up next it's out to the campaign trail. a surprising new poll, and that's next right here inside "the war room." [ kristal ] we're just taking a sample of all our different items in our festival of shrimp. the crab-stuffed shrimp are awesome! tequila lime tacos. [ man ] delicious! [ male announcer ] it's festival of shrimp! for $12.99 try any two shrimp creations like new barbeque glazed shrimp. offer ends soon. we're servers at red lobster. and we sea food differently. >> eliot: at least 50% of the united states agricultural workforce is comprised of undocumented immigrants. according to a harrowing reporting those hundreds of thousands of immigrant workers face high risk of sexual
harassment in the workplace. virtually all of the women interviewed described being victims of or witnesses to sexual misconduct. corroborating the mistreatment of immigrant works workers. >> eliot: this report comes as a house g.o.p. wednesday passed a version of the violence against women act that eliminates the limited but vital protections undocumented workers currently positive. here to discuss this disturbing contradiction is researcher grace meng. thank you for coming in. give us a sense of the magnitude of this problem and why you
think it exists. >> it's hard to put an exact number on the figure because it's so hard to survey a fearful population. but what is clear from our research, workers working a variety of crops in states across the country describe accounts that were similar, that followed a pattern of people abusing power. it became close to us that there were systemic reasons for these women's vulnerability and systemic reasons why they don't were the abuses. >> eliot: you have farmers who hire on a very temporary basis workers who travel and hence the name, migrate from one farm to another, based on when various crops are ripe for picking. >> right. >> eliot: the fact that the workers are undocumented makes them vulnerable. >> yes, and they make very little wages. they work long hours. they are often--because they are a migratory, they don't know the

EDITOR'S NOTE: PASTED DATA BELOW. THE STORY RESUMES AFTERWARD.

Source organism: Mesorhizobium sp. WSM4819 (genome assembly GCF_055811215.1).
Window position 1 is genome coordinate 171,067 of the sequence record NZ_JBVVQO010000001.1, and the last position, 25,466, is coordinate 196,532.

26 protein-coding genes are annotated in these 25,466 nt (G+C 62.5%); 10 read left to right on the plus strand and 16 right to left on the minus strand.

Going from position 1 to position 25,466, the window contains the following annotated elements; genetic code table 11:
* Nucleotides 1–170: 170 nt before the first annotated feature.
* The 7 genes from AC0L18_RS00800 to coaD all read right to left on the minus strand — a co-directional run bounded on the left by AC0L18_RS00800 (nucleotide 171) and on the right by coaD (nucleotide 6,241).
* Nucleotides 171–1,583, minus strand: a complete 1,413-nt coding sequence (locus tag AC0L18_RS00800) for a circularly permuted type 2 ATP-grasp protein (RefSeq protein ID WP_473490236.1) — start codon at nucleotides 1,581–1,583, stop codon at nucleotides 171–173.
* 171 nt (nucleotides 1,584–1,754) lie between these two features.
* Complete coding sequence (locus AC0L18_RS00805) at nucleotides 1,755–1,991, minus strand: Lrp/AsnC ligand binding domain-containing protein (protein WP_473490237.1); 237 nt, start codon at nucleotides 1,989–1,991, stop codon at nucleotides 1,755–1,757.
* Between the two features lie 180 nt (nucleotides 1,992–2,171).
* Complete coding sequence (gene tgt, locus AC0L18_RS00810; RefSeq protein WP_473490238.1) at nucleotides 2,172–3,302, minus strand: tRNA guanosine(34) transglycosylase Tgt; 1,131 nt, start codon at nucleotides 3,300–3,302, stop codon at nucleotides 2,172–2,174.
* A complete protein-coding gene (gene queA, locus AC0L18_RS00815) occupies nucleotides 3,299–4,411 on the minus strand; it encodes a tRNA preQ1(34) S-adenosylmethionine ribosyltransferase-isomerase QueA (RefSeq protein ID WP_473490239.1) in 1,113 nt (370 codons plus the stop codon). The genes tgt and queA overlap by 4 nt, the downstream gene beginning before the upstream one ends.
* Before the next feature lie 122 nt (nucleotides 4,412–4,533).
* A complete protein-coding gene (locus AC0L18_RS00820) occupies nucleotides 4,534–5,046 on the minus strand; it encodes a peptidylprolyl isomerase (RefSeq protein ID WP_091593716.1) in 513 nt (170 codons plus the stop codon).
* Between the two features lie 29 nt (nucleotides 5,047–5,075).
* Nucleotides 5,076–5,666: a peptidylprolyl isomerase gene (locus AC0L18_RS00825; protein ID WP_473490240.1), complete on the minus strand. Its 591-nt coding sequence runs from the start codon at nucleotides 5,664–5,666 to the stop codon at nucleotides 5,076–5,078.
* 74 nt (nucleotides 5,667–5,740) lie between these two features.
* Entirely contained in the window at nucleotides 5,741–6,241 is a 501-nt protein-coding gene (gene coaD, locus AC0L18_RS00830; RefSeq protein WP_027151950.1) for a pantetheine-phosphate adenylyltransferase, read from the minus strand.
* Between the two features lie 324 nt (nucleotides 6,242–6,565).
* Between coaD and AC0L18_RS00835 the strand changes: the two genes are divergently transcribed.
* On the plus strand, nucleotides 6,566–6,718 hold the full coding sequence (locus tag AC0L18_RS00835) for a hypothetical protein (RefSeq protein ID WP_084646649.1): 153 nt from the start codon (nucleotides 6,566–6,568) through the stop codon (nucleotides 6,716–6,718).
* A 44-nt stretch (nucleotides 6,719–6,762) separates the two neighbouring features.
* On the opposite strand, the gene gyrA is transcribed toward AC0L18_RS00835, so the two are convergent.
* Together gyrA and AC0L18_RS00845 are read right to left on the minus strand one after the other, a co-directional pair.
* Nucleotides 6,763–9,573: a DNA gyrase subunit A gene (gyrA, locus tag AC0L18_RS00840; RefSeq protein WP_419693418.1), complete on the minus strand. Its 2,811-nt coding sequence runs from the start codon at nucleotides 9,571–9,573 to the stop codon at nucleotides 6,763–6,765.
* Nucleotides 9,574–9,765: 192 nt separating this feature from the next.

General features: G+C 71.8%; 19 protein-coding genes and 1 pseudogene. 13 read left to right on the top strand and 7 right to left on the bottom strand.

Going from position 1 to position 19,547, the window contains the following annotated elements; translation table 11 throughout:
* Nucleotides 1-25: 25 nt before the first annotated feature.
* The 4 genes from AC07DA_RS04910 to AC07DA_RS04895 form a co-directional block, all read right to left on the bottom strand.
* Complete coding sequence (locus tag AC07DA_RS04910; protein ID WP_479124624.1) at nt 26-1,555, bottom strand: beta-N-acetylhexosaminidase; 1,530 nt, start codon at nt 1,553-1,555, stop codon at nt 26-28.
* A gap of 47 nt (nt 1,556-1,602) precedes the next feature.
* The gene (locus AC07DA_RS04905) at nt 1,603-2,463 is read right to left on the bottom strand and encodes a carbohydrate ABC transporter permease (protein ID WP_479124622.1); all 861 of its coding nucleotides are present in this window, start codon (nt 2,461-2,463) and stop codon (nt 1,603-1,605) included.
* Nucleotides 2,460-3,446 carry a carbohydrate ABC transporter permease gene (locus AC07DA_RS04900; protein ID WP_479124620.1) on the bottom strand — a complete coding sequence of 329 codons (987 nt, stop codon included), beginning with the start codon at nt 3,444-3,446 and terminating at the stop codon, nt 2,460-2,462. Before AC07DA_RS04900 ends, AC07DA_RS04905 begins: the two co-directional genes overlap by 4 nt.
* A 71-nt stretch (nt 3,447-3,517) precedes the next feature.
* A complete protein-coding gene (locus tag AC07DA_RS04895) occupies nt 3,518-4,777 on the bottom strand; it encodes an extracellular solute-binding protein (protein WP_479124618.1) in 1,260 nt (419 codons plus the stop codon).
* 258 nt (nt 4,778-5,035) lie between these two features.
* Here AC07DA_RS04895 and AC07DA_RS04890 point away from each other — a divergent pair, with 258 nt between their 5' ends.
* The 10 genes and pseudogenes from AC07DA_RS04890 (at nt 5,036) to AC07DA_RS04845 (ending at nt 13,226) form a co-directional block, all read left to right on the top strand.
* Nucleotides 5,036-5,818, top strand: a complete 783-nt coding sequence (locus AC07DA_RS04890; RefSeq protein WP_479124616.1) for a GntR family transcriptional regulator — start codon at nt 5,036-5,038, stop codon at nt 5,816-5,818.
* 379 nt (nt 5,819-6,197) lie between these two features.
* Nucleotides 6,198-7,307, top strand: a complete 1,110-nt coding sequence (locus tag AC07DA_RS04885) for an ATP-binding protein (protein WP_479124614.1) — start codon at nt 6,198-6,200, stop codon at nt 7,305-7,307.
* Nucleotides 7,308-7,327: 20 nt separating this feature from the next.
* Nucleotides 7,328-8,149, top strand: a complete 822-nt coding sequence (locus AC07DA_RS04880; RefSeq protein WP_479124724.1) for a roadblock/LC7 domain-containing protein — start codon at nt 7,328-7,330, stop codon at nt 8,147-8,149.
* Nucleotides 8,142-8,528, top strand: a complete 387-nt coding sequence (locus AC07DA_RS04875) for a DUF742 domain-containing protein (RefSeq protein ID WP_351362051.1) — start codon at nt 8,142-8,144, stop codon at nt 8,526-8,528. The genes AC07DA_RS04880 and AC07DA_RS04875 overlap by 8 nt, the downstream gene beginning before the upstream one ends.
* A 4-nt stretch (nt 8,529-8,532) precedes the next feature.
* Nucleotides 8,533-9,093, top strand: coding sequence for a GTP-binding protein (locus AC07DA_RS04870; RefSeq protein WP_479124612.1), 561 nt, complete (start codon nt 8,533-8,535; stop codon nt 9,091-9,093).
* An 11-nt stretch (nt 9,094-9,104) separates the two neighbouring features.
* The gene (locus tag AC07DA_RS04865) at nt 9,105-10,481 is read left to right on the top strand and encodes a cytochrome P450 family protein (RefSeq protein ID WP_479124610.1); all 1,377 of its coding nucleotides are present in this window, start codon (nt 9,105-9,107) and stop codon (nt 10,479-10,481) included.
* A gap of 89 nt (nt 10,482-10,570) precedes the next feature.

services that are available in the towns that they're in, and it makes them isolated a vulnerable. >> eliot: when they are attacked harassed, victims of crime, where do they think they can go? >> a lot of women told me that they really didn't know where they could go. the women who have reported abuses to the police or filed lawsuits only did so with the help of lawyers and advocates people in their towns who could help them but it was not common for people to find such help. >> eliot: not to put too fine a point on it what are workers afraid of? they'll go to the police and then what will happen? >> i had women tell me in new york that they were afraid that the police would call immigration. that was a fear echoed in other places throughout the country. it's just a major factor in their fear. >> eliot: so what you're really dealing with here is the tension of forcing the laws that prohibit harassment, sexual violence, versus ins will come
in, get their names and law enforcement will turn them in and they'll be deported. >> i think it's laws like the anti-immigrant laws of alabama and arizona that encourage the local police get involved with local immigration issues, have fear of the police. they know that they're not here legally but these new laws and programs have sent a message that they cannot expect protection from the the police. >> eliot: is used to be the case that women protection act would give rudementry protection for migrant workers. >> there is a visa for those who work with law enforcement. women had received this visa and enabled them to move on with their lives. unfortunately, this visa if you have this visa when it expires you're allowed to apply for
legal permanent status this gives people confidence to go forward. but unfortunately they just passed the act that would eliminate this pass. >> eliot: what is the legal impact in terms of the willingness of people to come forward with evidence. >> you just imagine a woman going to the police and think, wow, i might be able to apply for a visa, but that will only last for four years. then where will i be? i'll be here without legal status. >> eliot: this is part and parcel in the larger legal chain in the legal dynamic where various states have led to the passage of laws that are anti-immigrant in tone and in the way they've been implemented. >> it's very troubling. i think one thing we're really clear at human rights law all persons regardless have a right of protection from crimes and other abuses. what is really troubling about the growing anti-immigrant